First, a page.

Model A vs. Model B in the modelling of particle-fluid flow

Research output: Contribution to journalArticleResearchpeer-review

Abstract

Two-fluid model (TFM) has been widely used to simulate particle-fluid flows, with two model formulations available: Model A and Model B [1–3]. Previous studies have shown that both models generate comparable results for some flows, but their possible application limitations have not been well addressed. Recently, Zhou et al. [4] discussed this issue in the framework of coupled CFD (computational fluid dynamics) and DEM (discrete element method), indicating that both models are largely applicable to simple flows such as fluidization and pneumatic conveying, but the so-called Model B is not applicable to complicated three-dimensional flows such as that in a hydrocyclone. However, it is not clear such limitations still exist in TFM. In this work, both Model A and Model B are applied to model two typical cases, i.e., gas-solid fluidized bed and hydrocyclone. It is demonstrated that Model B is not applicable to hydrocyclones while both models are applicable to fluidized beds. The results confirm that, Model B, as a simplified model, is not applicable to the flows where the pressure gradient force is significant and its direction is quite different from that of the drag force. To overcome this problem, its original formulations, which are somehow ignored in the literature, should be used.

Original languageEnglish
Pages (from-to)47-54
Number of pages8
JournalPowder Technology
Volume329
DOIs
Publication statusPublished - 15 Apr 2018

Keywords

  • Fluidization
  • Hydrocyclone
  • Model A and Model B
  • Multiphase flow
  • Two-fluid model

Cite this

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title = "Model A vs. Model B in the modelling of particle-fluid flow",
abstract = "Two-fluid model (TFM) has been widely used to simulate particle-fluid flows, with two model formulations available: Model A and Model B [1–3]. Previous studies have shown that both models generate comparable results for some flows, but their possible application limitations have not been well addressed. Recently, Zhou et al. [4] discussed this issue in the framework of coupled CFD (computational fluid dynamics) and DEM (discrete element method), indicating that both models are largely applicable to simple flows such as fluidization and pneumatic conveying, but the so-called Model B is not applicable to complicated three-dimensional flows such as that in a hydrocyclone. However, it is not clear such limitations still exist in TFM. In this work, both Model A and Model B are applied to model two typical cases, i.e., gas-solid fluidized bed and hydrocyclone. It is demonstrated that Model B is not applicable to hydrocyclones while both models are applicable to fluidized beds. The results confirm that, Model B, as a simplified model, is not applicable to the flows where the pressure gradient force is significant and its direction is quite different from that of the drag force. To overcome this problem, its original formulations, which are somehow ignored in the literature, should be used.",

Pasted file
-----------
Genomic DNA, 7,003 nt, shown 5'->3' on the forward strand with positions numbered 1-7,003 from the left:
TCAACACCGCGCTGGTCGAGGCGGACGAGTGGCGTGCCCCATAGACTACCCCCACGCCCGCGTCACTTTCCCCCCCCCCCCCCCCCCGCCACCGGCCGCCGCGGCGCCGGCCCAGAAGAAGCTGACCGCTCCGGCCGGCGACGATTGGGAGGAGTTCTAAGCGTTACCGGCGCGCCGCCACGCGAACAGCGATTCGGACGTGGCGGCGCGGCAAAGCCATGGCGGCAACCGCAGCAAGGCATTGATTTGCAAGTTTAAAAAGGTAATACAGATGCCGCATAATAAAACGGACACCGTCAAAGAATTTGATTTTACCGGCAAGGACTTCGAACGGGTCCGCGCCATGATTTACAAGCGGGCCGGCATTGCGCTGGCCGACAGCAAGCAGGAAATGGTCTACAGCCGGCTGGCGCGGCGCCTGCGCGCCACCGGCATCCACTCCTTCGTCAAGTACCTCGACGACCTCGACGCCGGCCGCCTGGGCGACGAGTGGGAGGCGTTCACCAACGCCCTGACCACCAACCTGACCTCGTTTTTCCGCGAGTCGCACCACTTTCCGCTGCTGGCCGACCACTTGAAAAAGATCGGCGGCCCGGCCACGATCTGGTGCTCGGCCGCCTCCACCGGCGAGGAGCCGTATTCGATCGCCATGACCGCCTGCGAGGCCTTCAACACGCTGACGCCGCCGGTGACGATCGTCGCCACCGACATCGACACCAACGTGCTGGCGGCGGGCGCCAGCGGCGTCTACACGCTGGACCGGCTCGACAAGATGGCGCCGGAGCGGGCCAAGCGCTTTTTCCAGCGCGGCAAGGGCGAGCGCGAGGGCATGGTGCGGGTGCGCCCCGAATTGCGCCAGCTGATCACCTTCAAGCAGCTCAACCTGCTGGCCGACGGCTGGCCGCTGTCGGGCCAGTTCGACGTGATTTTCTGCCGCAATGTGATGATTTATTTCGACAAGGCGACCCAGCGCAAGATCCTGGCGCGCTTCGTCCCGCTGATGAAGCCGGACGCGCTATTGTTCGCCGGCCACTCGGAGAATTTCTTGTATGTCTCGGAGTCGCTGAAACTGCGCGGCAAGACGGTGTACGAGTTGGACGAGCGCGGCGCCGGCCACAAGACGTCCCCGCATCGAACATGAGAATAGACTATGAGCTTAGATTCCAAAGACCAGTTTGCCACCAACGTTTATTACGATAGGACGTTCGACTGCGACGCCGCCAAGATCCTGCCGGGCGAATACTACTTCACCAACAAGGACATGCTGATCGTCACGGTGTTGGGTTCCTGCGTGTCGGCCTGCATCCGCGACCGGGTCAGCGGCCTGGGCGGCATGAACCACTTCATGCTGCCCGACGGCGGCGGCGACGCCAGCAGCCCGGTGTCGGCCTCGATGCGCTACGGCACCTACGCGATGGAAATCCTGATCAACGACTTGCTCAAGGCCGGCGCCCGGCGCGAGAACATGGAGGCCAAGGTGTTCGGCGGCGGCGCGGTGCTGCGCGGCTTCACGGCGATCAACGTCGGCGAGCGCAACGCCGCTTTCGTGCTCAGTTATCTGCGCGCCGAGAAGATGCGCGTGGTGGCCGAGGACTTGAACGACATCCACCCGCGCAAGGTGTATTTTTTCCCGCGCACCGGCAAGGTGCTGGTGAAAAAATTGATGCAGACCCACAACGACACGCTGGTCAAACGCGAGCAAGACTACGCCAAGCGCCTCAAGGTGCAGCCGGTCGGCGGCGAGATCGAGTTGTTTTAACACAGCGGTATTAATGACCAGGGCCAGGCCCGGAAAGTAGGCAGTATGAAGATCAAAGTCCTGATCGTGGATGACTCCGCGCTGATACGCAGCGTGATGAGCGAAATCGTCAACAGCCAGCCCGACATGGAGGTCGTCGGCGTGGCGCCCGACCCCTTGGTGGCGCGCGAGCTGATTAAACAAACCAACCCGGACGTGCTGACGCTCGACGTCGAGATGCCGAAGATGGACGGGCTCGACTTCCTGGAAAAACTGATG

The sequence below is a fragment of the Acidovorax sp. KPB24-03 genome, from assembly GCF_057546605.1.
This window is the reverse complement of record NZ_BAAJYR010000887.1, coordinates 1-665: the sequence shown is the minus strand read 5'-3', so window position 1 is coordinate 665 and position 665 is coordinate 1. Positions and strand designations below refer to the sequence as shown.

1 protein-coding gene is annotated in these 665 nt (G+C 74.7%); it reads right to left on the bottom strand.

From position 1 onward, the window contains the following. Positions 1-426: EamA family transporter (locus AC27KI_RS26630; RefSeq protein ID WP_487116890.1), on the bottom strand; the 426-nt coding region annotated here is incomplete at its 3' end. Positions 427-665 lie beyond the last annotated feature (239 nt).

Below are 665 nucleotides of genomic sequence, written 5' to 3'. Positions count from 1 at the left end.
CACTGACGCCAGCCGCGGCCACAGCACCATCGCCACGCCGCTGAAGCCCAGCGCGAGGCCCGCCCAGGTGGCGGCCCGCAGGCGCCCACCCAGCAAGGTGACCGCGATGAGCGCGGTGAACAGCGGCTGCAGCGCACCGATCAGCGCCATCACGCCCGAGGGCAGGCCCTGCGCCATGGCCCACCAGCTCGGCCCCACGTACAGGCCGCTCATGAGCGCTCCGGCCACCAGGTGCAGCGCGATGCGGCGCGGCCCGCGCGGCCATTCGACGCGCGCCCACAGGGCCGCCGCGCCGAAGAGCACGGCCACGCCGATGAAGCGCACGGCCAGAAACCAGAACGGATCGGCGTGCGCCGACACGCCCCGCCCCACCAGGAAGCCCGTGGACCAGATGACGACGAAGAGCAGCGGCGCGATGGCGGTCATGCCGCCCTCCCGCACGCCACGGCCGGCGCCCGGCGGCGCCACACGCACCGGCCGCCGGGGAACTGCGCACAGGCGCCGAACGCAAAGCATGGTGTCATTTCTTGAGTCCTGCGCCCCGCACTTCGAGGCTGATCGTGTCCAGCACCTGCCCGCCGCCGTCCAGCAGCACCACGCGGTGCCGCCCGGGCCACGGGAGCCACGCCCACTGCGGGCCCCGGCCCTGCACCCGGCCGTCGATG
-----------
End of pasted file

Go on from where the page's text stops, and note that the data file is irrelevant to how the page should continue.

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Model A vs. Model B in the modelling of particle-fluid flow. / Chu, K. W.; Kuang, S. B.; Zhou, Z. Y.; Yu, A. B.

In: Powder Technology, Vol. 329, 15.04.2018, p. 47-54.

Research output: Contribution to journalArticleResearchpeer-review

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